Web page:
Jan 31st, 2009
Anyone who has watched the news this week probably noticed that CAT made some negative news by announcing massive layoffs (20,000 jobs) on Monday. I’d say a lot of us expected some sort of cuts as part of the earnings announcement, but this was nonetheless a large number. Much more surprising were the additional 2,200 layoffs announced on Friday. This batch was targeted right at Illinois plants, including East Peoria and Decatur. I find it very disturbing that CAT had to put out a second announcement so soon. Surely they would have been better off announcing 22,000 cuts on Monday, so this Friday’s news indicates that situations are changing very rapidly, and/or CAT’s management of them is not well controlled. Not good.
Angela and I both still have our jobs. Based on what has been told to us, we’re hopefully that we’ll escape being laid off. But there are still a lot of actual cuts to occur to meet the 20,000 number, and they could definitely hit either of us. So all we can do is hope for the best on that front.
As part of the 20,000, CAT offered a buyout program that roughly 2,600 people signed up for. Their last day was Friday. It was very sad to see people we know heading out the door en masse. Yes they were doing it on their own accord and with some financial benefit, but it was still a somber day. First, a lot of good people left. Very experienced people retired, and very ambitious people used it as an opportunity to try something new in life. I wish them all well. But it also was a visible reminder of the weakened state of CAT (and Peoria, the economy, etc.)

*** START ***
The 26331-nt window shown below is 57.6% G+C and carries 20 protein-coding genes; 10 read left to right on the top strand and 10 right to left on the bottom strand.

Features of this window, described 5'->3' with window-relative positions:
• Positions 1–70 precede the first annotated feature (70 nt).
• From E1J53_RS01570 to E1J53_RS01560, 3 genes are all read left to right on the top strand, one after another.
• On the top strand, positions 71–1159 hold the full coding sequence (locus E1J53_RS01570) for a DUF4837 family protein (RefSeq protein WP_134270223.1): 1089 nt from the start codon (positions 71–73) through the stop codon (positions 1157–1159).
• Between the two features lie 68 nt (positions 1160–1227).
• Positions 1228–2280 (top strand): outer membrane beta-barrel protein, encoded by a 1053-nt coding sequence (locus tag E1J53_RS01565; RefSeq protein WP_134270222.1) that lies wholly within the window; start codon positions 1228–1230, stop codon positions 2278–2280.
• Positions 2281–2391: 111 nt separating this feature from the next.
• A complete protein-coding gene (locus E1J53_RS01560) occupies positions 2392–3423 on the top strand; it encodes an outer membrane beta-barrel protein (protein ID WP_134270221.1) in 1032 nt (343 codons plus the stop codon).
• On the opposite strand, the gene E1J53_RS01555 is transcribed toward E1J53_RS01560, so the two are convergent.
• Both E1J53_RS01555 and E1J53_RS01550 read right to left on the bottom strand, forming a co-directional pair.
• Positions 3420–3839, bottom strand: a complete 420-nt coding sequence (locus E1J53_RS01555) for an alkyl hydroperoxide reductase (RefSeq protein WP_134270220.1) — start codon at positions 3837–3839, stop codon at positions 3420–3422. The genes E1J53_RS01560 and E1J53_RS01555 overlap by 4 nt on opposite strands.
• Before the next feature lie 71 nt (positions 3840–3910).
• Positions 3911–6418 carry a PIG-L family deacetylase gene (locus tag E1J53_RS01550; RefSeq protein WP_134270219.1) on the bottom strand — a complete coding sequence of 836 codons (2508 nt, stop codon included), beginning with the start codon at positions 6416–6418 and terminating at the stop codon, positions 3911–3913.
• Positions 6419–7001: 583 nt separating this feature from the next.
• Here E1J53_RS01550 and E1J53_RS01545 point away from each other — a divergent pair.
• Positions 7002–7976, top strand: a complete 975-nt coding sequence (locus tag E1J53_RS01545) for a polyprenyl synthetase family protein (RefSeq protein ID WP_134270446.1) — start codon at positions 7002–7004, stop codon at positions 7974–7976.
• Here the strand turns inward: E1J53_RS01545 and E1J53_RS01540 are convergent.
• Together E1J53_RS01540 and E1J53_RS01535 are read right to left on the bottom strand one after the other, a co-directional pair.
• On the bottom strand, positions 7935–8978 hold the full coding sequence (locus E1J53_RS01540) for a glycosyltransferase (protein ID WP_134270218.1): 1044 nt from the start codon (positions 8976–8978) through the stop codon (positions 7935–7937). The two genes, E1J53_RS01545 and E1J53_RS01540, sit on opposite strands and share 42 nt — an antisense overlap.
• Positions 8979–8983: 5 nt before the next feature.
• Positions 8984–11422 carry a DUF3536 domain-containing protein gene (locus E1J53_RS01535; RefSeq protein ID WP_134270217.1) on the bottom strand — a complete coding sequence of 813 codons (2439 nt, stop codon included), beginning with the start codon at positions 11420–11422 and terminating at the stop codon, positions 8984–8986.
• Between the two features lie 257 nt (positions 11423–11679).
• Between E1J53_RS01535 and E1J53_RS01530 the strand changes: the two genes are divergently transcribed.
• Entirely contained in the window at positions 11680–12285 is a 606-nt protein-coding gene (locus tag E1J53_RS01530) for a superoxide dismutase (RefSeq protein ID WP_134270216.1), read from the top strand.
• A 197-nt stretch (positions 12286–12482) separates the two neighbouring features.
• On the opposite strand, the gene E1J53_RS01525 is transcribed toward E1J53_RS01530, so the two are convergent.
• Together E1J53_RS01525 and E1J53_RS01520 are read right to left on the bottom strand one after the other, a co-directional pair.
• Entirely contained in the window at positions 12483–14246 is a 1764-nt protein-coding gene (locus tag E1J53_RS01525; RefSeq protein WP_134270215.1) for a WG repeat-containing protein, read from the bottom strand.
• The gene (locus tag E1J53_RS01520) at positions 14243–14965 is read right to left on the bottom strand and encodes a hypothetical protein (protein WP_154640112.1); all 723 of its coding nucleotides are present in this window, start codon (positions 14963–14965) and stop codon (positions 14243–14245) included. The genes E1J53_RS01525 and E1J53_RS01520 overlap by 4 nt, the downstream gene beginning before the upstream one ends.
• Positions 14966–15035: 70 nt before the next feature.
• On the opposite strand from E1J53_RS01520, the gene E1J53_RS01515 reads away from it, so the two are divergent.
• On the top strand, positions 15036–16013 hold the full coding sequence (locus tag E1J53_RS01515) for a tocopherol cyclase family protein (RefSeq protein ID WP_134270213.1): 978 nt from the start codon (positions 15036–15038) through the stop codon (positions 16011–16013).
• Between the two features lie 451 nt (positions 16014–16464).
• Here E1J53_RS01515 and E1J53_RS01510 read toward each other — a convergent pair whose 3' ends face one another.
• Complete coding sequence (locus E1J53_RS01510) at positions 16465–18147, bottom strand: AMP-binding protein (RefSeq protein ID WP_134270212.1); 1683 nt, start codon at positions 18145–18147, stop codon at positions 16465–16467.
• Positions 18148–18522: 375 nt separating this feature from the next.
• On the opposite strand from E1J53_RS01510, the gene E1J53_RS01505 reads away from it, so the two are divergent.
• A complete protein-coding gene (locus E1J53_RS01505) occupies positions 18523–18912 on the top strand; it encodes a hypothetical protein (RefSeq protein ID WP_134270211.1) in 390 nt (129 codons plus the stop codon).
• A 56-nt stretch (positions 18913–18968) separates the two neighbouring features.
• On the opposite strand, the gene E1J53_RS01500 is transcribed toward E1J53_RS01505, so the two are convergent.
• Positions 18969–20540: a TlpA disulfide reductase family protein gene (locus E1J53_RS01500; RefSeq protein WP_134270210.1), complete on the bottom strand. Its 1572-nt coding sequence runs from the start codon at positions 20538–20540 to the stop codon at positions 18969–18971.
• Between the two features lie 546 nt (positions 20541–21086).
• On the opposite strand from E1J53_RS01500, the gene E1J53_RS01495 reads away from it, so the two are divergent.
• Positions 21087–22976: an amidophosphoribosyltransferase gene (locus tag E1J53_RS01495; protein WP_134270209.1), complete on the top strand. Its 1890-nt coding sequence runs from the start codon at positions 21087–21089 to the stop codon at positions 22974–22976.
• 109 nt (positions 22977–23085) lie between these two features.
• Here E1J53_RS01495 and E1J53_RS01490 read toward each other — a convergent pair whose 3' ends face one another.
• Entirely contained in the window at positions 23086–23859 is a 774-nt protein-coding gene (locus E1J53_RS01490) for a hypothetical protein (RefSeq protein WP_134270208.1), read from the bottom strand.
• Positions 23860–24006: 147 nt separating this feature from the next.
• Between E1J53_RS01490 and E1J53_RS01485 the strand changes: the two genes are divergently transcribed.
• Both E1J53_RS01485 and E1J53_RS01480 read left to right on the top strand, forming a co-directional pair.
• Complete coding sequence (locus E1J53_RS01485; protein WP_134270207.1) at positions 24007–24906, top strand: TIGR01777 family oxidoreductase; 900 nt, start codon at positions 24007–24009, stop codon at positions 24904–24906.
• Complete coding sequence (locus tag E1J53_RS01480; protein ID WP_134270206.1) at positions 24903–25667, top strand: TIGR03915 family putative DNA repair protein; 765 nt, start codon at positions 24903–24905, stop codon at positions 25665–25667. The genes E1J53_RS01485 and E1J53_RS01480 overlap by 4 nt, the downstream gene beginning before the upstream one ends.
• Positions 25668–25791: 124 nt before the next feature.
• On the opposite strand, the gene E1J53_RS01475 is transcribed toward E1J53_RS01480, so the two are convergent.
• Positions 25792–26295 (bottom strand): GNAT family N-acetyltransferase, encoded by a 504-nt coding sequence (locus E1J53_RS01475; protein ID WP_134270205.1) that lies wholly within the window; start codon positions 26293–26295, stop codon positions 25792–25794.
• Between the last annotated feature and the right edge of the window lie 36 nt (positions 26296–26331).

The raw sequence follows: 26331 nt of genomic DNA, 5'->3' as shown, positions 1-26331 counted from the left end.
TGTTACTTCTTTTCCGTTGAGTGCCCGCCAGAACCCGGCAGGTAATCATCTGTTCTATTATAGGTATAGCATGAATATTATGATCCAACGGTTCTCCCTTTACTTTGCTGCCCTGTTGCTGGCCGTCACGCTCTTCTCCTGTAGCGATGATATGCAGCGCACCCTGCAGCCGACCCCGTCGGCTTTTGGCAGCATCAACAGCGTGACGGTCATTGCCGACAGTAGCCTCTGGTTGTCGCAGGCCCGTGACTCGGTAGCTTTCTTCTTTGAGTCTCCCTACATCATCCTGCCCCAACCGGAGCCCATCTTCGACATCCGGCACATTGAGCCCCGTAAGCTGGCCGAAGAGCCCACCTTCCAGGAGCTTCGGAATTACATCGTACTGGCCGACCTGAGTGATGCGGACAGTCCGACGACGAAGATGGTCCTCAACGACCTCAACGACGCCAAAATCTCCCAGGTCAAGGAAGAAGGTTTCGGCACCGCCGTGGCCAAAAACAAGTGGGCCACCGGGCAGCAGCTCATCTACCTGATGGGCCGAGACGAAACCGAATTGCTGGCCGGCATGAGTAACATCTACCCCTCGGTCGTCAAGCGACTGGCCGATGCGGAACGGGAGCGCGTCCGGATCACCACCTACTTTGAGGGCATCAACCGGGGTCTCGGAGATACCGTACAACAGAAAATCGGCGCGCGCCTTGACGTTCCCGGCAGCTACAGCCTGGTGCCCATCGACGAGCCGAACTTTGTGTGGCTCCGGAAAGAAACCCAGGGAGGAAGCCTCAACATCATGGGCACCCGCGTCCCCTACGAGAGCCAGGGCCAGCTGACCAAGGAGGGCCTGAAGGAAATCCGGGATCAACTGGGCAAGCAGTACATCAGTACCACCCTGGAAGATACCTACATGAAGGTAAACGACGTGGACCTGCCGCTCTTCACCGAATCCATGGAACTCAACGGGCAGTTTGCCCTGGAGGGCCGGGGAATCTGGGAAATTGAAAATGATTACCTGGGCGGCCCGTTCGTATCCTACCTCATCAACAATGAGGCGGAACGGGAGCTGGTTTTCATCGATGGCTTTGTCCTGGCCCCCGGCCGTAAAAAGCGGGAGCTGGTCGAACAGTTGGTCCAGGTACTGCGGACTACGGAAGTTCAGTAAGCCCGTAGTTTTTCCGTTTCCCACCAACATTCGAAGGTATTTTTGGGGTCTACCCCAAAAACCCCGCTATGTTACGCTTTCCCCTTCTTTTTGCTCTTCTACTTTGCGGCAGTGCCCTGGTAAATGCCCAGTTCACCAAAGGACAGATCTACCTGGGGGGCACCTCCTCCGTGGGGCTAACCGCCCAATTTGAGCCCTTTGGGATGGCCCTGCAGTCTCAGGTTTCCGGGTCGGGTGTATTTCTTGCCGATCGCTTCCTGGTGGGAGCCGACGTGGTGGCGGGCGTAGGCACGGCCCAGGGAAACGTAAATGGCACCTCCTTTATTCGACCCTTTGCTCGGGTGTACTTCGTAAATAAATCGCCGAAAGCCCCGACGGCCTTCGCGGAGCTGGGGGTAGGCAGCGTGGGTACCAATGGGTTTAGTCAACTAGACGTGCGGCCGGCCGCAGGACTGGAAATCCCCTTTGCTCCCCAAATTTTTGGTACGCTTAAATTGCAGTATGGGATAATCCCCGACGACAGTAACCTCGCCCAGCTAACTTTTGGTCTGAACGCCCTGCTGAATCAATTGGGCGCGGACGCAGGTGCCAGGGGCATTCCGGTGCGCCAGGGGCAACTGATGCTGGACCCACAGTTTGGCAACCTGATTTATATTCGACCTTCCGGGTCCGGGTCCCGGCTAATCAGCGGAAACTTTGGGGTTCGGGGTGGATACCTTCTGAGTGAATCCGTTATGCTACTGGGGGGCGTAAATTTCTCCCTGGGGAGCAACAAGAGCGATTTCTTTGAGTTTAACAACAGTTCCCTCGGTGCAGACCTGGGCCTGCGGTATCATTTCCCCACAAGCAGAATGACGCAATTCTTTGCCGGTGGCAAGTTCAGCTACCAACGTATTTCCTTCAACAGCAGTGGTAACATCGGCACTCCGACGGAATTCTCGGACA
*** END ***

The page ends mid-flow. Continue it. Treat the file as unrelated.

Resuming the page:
Another big news story this week concerned Wall St. bonuses. I find the large bonuses paid to bankers of failed banks very annoying like everyone else, but this story struck a really negative chord with me this week, being juxtaposed with CAT layoffs. Let’s do the math:
$18.4 Billion (reported sum of bankers’ bonuses)
÷ 22,000 (CAT jobs lost this week)
So, with the dodgy bonus kitty, we could have paid all of the departing CAT employees over $41k / year for the next 20 years. What the hell is wrong with this picture? I normally don’t get too wound up over executive pay, but this situation is offensive, and made much worse given that these companies are on the Federal dole. I think I actually agree with the core of Claire McCaskill’s idea, but I doubt it will happen.